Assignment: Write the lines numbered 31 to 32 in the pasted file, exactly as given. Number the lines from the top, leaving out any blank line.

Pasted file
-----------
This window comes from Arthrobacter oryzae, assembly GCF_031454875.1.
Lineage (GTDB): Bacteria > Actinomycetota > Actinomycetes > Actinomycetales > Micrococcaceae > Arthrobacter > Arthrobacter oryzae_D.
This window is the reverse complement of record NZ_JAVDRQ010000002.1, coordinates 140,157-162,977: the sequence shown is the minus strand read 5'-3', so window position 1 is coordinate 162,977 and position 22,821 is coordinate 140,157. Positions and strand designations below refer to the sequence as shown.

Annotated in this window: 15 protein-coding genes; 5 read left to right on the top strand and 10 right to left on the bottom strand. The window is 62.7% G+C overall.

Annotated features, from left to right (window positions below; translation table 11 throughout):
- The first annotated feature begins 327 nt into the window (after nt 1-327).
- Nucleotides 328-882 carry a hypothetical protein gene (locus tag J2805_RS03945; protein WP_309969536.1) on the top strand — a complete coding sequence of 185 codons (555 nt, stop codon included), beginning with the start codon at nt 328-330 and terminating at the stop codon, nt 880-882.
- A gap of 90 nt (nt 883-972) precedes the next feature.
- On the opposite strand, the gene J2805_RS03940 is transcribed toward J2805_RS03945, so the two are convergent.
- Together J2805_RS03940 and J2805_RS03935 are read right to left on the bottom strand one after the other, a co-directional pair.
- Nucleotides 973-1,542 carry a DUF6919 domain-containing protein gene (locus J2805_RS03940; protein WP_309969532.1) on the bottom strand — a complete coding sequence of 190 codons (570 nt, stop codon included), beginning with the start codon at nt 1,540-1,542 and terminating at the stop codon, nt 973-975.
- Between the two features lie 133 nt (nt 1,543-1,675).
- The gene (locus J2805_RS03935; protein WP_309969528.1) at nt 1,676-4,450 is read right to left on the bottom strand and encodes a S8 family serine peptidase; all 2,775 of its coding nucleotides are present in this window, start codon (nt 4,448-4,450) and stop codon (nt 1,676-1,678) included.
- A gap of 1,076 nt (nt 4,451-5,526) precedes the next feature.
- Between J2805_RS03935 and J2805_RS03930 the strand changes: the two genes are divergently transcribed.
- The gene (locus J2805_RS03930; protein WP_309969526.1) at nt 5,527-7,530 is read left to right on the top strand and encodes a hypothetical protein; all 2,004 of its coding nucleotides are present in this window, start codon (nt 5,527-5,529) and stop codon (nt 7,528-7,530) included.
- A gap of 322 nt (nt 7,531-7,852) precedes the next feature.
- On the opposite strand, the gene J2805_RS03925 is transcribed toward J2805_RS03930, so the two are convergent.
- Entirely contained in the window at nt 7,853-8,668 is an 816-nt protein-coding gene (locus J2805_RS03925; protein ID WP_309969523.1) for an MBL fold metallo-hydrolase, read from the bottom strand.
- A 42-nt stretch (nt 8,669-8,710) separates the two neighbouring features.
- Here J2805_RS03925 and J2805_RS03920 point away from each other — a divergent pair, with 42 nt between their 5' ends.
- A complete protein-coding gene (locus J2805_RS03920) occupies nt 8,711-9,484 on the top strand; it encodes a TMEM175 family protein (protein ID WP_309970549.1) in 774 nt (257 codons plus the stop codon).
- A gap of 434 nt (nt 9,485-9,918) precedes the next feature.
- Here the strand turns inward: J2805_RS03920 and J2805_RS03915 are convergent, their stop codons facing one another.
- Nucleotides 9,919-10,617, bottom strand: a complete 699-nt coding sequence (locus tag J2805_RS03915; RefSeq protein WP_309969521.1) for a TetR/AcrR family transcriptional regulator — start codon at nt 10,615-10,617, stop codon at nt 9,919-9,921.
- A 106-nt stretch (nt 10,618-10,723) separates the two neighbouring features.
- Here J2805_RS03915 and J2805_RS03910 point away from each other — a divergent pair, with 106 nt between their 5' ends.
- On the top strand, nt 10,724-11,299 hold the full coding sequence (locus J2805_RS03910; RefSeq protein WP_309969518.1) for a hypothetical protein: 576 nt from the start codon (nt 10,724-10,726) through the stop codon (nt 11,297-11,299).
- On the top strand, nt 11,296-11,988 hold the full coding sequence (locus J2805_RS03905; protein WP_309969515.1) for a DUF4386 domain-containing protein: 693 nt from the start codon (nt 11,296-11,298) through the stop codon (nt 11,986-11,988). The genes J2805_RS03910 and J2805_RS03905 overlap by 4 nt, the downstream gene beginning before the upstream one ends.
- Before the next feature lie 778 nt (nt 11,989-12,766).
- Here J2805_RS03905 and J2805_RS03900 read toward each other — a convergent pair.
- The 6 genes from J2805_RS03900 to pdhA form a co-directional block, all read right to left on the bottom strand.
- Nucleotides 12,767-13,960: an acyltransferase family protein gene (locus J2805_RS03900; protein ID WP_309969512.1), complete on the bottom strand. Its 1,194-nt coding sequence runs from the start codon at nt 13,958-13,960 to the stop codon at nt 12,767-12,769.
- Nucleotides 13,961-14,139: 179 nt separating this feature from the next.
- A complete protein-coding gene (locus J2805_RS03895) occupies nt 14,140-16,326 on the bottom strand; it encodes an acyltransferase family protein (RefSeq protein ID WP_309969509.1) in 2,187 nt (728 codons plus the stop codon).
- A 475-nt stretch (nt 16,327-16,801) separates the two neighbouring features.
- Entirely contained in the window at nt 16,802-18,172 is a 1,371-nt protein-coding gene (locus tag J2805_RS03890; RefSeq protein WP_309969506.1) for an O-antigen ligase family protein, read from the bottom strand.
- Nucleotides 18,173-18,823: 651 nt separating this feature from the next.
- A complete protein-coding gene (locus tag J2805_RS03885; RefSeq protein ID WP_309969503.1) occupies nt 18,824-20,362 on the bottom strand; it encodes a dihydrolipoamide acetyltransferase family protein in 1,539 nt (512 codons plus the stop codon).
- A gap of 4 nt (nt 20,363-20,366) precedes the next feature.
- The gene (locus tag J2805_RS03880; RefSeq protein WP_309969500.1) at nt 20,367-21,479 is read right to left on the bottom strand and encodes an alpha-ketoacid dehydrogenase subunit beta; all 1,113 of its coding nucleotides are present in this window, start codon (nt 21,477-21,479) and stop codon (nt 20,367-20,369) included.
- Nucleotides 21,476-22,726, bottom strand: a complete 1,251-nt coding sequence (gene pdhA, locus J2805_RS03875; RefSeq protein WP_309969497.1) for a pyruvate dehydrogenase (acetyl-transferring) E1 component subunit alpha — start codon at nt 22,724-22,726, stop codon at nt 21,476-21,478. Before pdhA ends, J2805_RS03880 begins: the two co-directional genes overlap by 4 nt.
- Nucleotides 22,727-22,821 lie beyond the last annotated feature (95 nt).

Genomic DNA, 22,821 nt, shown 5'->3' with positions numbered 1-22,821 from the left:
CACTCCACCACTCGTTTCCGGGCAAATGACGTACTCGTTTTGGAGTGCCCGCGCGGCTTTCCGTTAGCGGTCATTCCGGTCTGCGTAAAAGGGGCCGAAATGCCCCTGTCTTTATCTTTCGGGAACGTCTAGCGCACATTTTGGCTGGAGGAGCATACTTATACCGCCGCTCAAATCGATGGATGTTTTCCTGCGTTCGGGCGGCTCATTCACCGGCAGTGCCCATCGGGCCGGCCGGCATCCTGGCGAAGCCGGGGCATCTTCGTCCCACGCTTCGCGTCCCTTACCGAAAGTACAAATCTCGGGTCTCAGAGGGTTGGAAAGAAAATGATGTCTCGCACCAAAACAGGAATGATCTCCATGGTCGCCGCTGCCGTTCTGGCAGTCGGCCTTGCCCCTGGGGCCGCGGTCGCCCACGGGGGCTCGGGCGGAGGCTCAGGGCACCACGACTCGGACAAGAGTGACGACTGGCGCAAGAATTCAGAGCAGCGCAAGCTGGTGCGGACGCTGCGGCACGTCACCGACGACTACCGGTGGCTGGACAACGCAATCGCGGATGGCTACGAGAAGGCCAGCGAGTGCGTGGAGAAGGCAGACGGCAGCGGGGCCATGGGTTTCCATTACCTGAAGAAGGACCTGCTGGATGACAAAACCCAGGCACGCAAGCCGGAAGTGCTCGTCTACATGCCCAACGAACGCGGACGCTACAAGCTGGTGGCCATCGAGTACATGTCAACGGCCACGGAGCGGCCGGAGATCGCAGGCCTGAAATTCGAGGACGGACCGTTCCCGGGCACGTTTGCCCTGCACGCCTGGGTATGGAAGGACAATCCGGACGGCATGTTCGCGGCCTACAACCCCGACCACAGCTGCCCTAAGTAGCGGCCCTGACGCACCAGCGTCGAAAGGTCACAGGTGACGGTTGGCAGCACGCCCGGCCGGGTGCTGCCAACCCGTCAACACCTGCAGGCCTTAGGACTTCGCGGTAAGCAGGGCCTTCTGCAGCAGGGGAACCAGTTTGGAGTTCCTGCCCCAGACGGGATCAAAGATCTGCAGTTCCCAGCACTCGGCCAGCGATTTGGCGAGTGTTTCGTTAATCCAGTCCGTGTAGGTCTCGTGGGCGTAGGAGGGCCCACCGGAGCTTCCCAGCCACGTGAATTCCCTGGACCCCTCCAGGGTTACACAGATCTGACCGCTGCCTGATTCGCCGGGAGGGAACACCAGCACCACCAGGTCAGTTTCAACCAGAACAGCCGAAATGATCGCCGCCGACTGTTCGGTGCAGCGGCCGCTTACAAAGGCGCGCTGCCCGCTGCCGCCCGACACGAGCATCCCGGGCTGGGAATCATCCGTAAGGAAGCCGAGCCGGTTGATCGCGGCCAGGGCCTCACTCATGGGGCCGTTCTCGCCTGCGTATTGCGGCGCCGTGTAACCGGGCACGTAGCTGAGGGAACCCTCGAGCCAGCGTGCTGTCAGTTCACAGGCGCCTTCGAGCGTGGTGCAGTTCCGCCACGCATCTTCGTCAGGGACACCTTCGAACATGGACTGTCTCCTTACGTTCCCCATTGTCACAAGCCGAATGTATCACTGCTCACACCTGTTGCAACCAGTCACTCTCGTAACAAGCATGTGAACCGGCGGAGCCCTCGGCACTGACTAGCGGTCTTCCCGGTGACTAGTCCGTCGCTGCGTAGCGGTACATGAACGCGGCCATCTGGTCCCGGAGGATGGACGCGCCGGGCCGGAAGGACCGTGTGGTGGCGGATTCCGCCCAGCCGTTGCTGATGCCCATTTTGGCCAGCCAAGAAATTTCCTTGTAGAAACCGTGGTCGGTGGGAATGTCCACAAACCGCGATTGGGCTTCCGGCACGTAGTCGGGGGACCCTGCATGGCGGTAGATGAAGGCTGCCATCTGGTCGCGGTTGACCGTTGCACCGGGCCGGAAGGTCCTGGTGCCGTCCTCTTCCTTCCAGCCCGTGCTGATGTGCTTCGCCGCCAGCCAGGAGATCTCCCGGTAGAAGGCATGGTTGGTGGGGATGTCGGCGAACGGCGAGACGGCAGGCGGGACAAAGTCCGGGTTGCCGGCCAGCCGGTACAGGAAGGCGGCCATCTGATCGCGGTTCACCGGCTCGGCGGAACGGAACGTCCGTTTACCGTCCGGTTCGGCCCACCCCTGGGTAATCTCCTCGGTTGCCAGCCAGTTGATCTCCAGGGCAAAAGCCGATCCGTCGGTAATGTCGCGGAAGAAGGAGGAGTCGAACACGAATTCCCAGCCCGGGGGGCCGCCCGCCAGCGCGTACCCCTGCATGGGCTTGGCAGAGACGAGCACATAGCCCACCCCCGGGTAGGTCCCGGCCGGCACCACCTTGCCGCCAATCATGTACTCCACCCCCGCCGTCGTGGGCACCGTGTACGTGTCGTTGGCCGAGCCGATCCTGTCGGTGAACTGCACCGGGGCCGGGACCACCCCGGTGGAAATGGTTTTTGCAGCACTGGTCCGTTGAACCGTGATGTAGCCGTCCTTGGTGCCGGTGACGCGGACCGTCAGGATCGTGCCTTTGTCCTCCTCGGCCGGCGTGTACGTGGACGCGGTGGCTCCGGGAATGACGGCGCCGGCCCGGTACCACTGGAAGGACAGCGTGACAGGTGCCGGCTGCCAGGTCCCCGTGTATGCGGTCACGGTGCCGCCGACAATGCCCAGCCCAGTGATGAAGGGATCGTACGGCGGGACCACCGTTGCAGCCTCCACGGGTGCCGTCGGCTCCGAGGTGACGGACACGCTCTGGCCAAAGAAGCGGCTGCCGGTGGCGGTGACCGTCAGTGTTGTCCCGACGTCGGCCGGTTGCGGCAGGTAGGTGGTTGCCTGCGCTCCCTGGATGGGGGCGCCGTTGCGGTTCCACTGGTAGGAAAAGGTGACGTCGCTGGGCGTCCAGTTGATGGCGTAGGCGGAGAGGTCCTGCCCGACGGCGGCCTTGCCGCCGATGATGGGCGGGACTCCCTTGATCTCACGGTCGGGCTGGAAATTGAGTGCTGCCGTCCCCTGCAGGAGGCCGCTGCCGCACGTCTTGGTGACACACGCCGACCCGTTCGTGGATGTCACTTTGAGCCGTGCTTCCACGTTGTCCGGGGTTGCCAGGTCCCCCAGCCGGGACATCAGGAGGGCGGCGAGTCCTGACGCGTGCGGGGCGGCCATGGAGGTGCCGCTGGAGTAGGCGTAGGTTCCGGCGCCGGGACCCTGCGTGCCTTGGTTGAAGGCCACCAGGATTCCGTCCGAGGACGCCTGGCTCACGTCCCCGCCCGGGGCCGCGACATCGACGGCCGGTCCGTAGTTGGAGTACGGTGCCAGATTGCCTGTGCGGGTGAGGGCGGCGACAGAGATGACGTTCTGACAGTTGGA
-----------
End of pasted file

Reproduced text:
- Here J2805_RS03905 and J2805_RS03900 read toward each other — a convergent pair.
- The 6 genes from J2805_RS03900 to pdhA form a co-directional block, all read right to left on the bottom strand.